That's a recipe for racial division, graft and corruption.

The Treaty itself remains a treasure. But politicians with their lolly-scramble approach to the Treaty have perpetrated a costly, divisive and shameful scam. They have spawned an entire industry of lobbyists, treaty lawyers and professional protestors.

In New Zealand now protest pays off. It sure beats working for a living. The costs are low. And the rewards are great.

What about Tame Iti welding a shotgun, shooting the flag, and threatening the Waitangi Tribunal? What would happen to any of us if we turned up today in the foyer of the Court next door with a shotgun? We'd be rightly carted off and locked up.

If only the Treaty was today what it was meant to be: a unifying, founding document, which would help to reinforce equality.

I am sick of the ongoing Treaty misinterpretation. I am sick of the Treaty grievance industry. I am sick of the annual hijacking of Waitangi Day.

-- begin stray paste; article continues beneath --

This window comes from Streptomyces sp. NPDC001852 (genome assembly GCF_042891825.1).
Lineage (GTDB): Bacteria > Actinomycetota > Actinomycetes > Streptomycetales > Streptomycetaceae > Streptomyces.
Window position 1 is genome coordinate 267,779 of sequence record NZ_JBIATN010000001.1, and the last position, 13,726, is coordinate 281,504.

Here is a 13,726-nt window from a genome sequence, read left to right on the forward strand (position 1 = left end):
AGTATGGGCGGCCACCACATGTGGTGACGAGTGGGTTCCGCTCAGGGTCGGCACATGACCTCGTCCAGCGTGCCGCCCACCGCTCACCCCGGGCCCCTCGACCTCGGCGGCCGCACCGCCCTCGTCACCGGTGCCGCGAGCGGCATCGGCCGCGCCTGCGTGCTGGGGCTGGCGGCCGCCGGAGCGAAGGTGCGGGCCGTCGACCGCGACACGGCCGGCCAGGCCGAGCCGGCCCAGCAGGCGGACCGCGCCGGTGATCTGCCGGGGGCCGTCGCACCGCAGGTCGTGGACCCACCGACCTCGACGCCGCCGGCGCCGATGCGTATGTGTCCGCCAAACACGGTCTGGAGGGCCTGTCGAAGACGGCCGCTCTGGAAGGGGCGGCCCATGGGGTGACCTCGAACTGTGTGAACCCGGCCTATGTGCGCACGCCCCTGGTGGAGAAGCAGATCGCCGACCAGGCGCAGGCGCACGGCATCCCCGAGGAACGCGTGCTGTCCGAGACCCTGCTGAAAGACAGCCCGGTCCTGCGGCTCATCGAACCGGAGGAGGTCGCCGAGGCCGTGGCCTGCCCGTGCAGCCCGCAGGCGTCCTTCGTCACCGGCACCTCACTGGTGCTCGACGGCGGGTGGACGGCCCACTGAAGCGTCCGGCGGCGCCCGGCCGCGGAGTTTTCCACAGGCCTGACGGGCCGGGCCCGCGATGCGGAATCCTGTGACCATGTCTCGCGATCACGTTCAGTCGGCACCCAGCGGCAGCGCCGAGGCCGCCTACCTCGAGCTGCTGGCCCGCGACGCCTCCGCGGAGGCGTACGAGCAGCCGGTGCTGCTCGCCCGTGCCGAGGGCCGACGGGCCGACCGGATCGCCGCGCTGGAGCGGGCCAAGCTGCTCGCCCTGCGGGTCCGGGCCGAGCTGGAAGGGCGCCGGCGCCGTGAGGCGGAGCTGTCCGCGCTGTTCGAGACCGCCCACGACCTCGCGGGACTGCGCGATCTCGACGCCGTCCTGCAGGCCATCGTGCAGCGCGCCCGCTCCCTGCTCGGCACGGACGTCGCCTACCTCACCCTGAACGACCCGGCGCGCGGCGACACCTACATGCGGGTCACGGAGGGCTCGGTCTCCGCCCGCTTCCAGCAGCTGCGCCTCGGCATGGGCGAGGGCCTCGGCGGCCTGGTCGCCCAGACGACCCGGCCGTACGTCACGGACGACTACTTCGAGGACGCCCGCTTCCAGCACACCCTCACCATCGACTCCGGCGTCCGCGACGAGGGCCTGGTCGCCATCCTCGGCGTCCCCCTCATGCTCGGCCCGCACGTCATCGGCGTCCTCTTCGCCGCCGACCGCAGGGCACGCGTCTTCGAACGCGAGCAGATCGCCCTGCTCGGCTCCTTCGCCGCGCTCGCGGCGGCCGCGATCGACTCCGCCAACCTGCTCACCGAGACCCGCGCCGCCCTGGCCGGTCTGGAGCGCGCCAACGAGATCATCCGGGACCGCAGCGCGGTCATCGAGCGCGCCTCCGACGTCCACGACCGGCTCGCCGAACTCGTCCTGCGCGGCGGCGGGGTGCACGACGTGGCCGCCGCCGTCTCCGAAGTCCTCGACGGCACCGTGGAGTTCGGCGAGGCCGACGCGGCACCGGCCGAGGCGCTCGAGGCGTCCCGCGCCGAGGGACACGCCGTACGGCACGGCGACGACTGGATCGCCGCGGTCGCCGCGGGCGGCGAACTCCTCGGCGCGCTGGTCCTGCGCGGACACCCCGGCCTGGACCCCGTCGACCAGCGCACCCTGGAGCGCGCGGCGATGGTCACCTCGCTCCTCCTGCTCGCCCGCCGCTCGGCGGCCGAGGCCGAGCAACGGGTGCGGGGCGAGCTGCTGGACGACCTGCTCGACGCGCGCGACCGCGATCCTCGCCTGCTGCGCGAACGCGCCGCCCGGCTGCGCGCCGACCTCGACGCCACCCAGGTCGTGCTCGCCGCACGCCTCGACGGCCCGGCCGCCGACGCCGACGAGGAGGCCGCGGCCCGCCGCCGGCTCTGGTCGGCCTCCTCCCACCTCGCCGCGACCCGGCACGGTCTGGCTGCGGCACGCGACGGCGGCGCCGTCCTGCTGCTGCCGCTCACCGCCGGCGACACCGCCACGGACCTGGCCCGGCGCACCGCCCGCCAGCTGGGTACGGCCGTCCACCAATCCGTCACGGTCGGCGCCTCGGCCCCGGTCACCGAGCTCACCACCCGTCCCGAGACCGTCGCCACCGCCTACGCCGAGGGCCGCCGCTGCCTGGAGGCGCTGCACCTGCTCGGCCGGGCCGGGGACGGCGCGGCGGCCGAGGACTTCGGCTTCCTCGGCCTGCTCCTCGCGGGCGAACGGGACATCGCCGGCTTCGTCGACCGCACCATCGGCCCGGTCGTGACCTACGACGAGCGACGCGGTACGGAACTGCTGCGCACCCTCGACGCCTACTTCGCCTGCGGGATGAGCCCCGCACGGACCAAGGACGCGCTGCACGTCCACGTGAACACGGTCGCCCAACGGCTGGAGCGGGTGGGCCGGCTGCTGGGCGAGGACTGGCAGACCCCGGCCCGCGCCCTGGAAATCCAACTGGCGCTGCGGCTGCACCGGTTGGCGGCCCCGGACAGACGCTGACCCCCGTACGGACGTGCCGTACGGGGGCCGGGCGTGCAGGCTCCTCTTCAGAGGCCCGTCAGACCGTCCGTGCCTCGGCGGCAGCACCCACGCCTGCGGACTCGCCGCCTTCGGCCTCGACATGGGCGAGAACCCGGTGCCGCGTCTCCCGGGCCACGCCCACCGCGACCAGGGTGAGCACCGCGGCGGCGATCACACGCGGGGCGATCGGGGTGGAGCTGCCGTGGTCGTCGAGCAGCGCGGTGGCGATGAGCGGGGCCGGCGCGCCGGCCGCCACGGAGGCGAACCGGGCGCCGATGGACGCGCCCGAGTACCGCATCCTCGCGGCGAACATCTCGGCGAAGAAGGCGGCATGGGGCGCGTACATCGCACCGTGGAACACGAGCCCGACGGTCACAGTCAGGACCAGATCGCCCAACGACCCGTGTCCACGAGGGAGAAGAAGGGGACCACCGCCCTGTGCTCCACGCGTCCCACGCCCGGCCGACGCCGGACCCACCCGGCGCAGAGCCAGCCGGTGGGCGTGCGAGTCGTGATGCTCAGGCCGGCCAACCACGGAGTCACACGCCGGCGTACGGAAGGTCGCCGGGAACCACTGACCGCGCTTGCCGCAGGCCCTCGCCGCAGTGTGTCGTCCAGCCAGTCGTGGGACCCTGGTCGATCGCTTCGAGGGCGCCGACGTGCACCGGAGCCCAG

ACT says Waitangi Day should be a day of dignity. It should be a day to look forward with optimism. To help achieve that, returning to Norman Kirk's concept of a New Zealand Day may have merit. But the day's name is not the problem. It's our entire approach. And it's not the approach that we have for this one day. It's our approach every day.

We should drop the Labour Party mumbo-jumbo that has grown up around the Treaty. We should read it straight as it is. We should apply one rule of law for all. That's what the Treaty is about. That's what we should be doing.

And that means an end to the Maori-reserved seats in our Parliament. We don't have Asian or Pacific Island seats. We shouldn't have Maori ones. Maori don't need special treatment to succeed. That should be obvious. The patronising Labour Party like to think otherwise. They are wrong. Maori can make it and foot it with the world's best.

We need to put the Treaty grievance industry behind us for all our sakes. We must make sure that proper process prevails and that violent protest and intimidation don't pay off.